Alternative Name: Toxic Hepatitis
Drug-induced hepatitis involves inflammation of the liver caused by medication.
The liver is a complex organ, and the way it breaks down drugs differs from person to person. Therefore, many different medications can cause liver problems.
The symptoms are similar to those of viral hepatitis, which include a yellowish skin tone (jaundice), nausea, vomiting, and white or clay-colored stools. Some patients may have no symptoms.
Analgesics and antipyretics that contain acetaminophen are a common cause of liver inflammation. If you use these over-the-counter medications, never increase the dose beyond what is recommended on the bottle. These medications can damage the liver when taken in doses that are not much greater than the therapeutic dose. If you drink heavily or regularly, you should completely avoid these medications or discuss safe doses with your physician.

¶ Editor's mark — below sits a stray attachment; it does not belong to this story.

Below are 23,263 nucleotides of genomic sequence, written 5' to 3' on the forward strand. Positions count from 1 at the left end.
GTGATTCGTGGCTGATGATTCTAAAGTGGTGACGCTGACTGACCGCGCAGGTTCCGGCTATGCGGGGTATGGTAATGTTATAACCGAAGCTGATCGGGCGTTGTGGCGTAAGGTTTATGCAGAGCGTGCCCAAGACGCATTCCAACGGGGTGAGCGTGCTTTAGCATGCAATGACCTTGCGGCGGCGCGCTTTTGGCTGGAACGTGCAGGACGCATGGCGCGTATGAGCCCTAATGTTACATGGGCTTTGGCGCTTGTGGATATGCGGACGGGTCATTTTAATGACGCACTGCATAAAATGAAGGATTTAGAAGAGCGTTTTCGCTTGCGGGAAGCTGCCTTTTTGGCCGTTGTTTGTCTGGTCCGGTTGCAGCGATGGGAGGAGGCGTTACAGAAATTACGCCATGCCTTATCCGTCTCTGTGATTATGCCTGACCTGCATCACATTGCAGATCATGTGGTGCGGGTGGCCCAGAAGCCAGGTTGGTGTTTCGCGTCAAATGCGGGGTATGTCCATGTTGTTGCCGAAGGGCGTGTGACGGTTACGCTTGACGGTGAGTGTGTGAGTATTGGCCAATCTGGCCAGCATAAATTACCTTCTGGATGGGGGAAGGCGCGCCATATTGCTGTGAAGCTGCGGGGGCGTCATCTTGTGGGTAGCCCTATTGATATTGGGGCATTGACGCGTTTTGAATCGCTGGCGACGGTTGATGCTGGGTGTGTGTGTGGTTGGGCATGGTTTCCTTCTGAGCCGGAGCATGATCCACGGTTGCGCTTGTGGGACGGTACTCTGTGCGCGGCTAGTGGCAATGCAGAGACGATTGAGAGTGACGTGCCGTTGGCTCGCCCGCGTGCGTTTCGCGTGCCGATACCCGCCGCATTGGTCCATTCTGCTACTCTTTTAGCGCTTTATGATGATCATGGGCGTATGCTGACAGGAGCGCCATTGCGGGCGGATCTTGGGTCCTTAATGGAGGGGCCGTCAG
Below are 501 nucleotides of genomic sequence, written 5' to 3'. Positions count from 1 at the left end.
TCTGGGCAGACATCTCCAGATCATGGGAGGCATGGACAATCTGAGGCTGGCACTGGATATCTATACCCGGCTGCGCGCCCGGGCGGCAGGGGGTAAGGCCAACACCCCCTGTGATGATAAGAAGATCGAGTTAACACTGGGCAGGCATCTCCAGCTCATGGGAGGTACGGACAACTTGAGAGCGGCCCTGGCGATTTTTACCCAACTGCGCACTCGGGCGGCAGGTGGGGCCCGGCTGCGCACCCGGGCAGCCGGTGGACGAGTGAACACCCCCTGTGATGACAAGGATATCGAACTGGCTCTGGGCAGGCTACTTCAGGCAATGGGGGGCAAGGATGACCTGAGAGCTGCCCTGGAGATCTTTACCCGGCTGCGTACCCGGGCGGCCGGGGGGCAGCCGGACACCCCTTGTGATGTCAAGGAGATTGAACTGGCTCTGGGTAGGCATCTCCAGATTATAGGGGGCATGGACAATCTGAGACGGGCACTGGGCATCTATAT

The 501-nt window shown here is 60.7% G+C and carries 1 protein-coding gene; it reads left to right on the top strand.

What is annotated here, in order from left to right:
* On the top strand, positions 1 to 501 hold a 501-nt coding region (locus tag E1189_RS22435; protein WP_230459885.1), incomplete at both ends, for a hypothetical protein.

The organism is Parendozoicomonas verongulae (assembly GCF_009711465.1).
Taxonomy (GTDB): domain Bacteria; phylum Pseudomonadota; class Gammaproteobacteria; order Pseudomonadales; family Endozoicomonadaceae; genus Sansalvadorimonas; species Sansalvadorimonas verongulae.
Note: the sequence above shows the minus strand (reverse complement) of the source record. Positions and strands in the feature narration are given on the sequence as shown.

Other problem drugs for the liver include:
Some medications can interfere with the flow of bile, which can also lead to liver inflammation. These include erythromycin, oral contraceptives, chlorpromazine, and anabolic steroids. Usually, drug-related hepatitis subsides within days or weeks after the offending drug is stopped.
There is no specific treatment for drug-induced hepatitis other than discontinuing the medication that's causing the problem.
You should rest during the acute phase of the disease, when the symptoms are most severe. If nausea and vomiting are significant, intravenous fluid may be advised. People with acute hepatitis should avoid physical exertion, alcohol, acetominophen, and any other hepatotoxic substances.
Usually symptoms subside when the causative drug has been discontinued.
Liver failure is a possible but rare complication of drug-induced hepatitis.
Call your health care provider if symptoms of hepatitis develop after you start a new medication. If you have been diagnosed with drug-induced hepatitis and have been advised to discontinue taking a medication, call your health care provider if symptoms do not improve after the medication is discontinued or if any new symptoms develop.
Medications and other substances that should not be taken by someone with a history or evidence of liver disease include the following:
Your health care provider can help investigate the cause of the liver disease and recommend safe medications, including over-the-counter medications, for other problems you may have.